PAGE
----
We can talk about why (the spatial pooler is an unstable learner and highly dependent on sample ordering, the resource demands are massive for a region of useful size and the cache coherency of the algorithm is unavoidably terrible, and the temporal memory is a pattern separator that scrambles all of the information in a sequence beyond recognition) and we can discuss ways to improve it (hippocampal replay, dedicated hardware, temporal pooling), but this is the reason why people don’t pay attention to it in the mainstream yet. Use it to solve a 3D maze game in fewer than a million timesteps and DeepMind will start paying attention.
Again, sorry for the tone. It was meant to be deadpan humor. I’m confident in the potential of HTM-like approaches and as interested in improving the technology as anyone.
In two words, deep learning. It’s kind of a taboo topic on this forum, but it shouldn’t be. It works. It’s also not that far from HTM. It really doesn’t deserve all the fear and derision that it gets from the HTM community.
Here’s what I have experienced as the one difference between deep learning and HTM.
It’s not online learning. Deep nets do this quite well by using a bastardized interpretation of hippocampal replay.
It’s actually not one-shot learning either. HTM does this by forming sparse connections. Gradient descent learning has to do this by running a bunch of training iterations per input sample, but both can do it equally well (actually backprop is better).
It’s not sequence learning, or multiple predictions, temporal hierarchy, efference copy for self predictions, or temporal-memory style context splitting. Recurrent deep networks have been used to do all this stuff.
It’s sparsity. Without sparsity of population activity, sparsity of connections, and independently plastic connection sites on neurons, you will catastrophically forget as a result of your dense gradient descent updates. No matter how big your replay minibatches are, they can’t be big enough to replay your entire life.
So I’m actually a big fan of deep learning, and even learning by gradient descent. But the magic of HTM that hasn’t been fully exploited in mainstream machine learning is the heavy application of sparsity in many forms, which will enable true online one-shot learning for the first time in machines.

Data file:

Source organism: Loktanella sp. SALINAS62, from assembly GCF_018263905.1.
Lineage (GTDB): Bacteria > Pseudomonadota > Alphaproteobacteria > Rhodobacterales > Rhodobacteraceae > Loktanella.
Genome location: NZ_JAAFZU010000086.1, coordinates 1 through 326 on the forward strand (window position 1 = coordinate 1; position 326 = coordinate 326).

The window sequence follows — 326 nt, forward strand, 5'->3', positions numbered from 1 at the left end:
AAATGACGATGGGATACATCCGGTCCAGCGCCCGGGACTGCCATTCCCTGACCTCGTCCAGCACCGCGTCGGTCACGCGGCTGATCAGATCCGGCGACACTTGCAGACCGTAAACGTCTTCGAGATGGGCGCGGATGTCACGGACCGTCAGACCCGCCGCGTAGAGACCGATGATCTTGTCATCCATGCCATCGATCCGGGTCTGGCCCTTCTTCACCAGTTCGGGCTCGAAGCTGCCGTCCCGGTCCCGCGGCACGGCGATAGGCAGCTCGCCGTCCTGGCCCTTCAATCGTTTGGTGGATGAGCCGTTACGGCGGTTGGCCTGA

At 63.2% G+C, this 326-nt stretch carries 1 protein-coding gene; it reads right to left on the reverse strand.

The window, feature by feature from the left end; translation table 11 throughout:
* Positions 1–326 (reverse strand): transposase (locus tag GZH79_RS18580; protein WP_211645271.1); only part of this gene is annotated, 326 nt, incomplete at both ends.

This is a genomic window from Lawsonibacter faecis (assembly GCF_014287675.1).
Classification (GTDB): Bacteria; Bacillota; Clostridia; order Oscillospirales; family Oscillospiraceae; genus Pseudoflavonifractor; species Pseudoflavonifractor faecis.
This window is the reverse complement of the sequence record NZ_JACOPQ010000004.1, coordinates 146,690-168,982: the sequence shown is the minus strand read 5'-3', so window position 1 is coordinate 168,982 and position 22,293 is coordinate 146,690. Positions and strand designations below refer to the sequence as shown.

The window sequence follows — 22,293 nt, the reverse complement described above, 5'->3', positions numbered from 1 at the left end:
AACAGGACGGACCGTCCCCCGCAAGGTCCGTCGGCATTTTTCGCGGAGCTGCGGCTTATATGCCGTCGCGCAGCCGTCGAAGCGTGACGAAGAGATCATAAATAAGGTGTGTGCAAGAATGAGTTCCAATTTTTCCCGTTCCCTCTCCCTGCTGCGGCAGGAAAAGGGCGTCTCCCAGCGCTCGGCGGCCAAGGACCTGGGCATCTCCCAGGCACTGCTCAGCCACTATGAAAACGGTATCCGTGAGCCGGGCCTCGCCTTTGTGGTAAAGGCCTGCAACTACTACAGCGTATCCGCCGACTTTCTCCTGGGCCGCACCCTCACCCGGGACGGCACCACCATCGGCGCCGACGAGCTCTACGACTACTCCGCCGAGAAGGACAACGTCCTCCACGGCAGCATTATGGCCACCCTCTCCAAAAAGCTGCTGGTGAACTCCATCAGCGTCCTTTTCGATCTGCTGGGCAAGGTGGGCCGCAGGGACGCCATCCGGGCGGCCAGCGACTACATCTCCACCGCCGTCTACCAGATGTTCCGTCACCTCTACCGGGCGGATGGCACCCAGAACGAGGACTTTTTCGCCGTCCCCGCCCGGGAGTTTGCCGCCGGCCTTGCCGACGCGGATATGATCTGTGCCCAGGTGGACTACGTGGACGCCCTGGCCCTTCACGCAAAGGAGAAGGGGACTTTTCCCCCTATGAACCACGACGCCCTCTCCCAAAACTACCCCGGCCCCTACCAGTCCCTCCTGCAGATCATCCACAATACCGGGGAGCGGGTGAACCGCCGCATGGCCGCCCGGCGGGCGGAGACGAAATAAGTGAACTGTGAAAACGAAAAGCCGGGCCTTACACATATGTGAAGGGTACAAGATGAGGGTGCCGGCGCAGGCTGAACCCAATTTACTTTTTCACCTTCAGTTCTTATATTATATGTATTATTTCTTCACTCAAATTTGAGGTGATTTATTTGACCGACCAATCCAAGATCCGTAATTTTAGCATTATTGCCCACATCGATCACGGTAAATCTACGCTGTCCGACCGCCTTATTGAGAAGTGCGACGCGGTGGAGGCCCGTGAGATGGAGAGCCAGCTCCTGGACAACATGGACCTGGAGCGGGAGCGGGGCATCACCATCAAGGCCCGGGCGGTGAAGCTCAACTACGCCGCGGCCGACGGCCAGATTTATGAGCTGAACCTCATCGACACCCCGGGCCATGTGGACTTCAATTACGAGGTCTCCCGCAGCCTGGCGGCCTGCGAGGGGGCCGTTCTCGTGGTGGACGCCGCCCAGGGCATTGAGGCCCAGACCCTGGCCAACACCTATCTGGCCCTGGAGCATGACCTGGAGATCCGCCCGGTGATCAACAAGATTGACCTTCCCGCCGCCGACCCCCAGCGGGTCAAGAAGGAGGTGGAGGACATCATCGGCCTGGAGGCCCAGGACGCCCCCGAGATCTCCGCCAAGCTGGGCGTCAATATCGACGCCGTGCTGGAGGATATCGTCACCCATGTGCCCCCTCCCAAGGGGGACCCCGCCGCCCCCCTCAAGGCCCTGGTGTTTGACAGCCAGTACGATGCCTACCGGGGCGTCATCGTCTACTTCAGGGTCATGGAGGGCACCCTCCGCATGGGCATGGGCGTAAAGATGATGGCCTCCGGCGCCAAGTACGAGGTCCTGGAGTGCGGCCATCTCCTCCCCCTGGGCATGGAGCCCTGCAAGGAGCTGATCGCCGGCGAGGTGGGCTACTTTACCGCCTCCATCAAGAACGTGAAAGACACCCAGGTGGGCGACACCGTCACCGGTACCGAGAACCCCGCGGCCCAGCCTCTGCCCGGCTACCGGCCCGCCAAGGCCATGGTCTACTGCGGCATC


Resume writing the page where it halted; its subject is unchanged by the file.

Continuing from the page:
I really don’t want Deep Learning to be a taboo topic here. I only want to keep those conversations in #other-topics and not #htm-theory. Please, don’t be afraid to bring up DL topics anywhere you like. But I may move them.
Skipping over 90% of the above, I can add one data point. A few weeks ago I was talking after a meeting with a someone from DeepMind about my proposed nucleic acid-based short-term memory for the cell (see off-topic post here), to give an idea of the level of rapport, and went on to describe HTM in my layman’s terms vis-a-vis ideas for living intelligence in another post here. His curiosity was piqued, and he asked me to send a link to HTM, then I remembered - it’s Numenta - and he said oh in a way that implied it was not new, and we went on to another topic. I wish I had asked more. So I think it is known, and has been discussed at least.
Are you saying that Deep Learning can be an “online” learner without training?
Does this mean that “labelled training data” in huge amounts isn’t needed in a huge preparatory step? And that once trained, the network can be used for solving solutions outside of that trained problem domain, like HTMs can be?
I think this greatly simplifies and understates the difference where an HTM can be “reused” for completely different problem domains and can totally “re-write” itself in realtime to handle a different problem?
HTMs don’t require pre-labelled and painstakingly acquired training data - they learn on the problem itself, so to speak…
I don’t ask these questions to be “argumentative” just kind of restating the advantages that make it worth working out the resource consumption issues and size related processing issues which are present in HTMs which are sized large enough to do “real” useful tasks? I think the “magic” of HTMs sets it extremely far apart from DL networks in reality? I just think we need to be patient and eventually the rough spots will be worked out?
Oh and the most crucial issue to me is the fact that DL’s rate of innovation can’t keep pace with HTMs because there is no guarantee that the technology can be continuously extended until general AI is reached. Biological solutions have a roadmap, and as long as the rigor of biological constraint is dutifully kept, there is a full expectation of eventually making it to the end-goal of Strong AI.
This doesn’t mean we shouldn’t use DL, but that there should be more emphasis on grooming academic talent toward the development of HTMs or other biological strategies?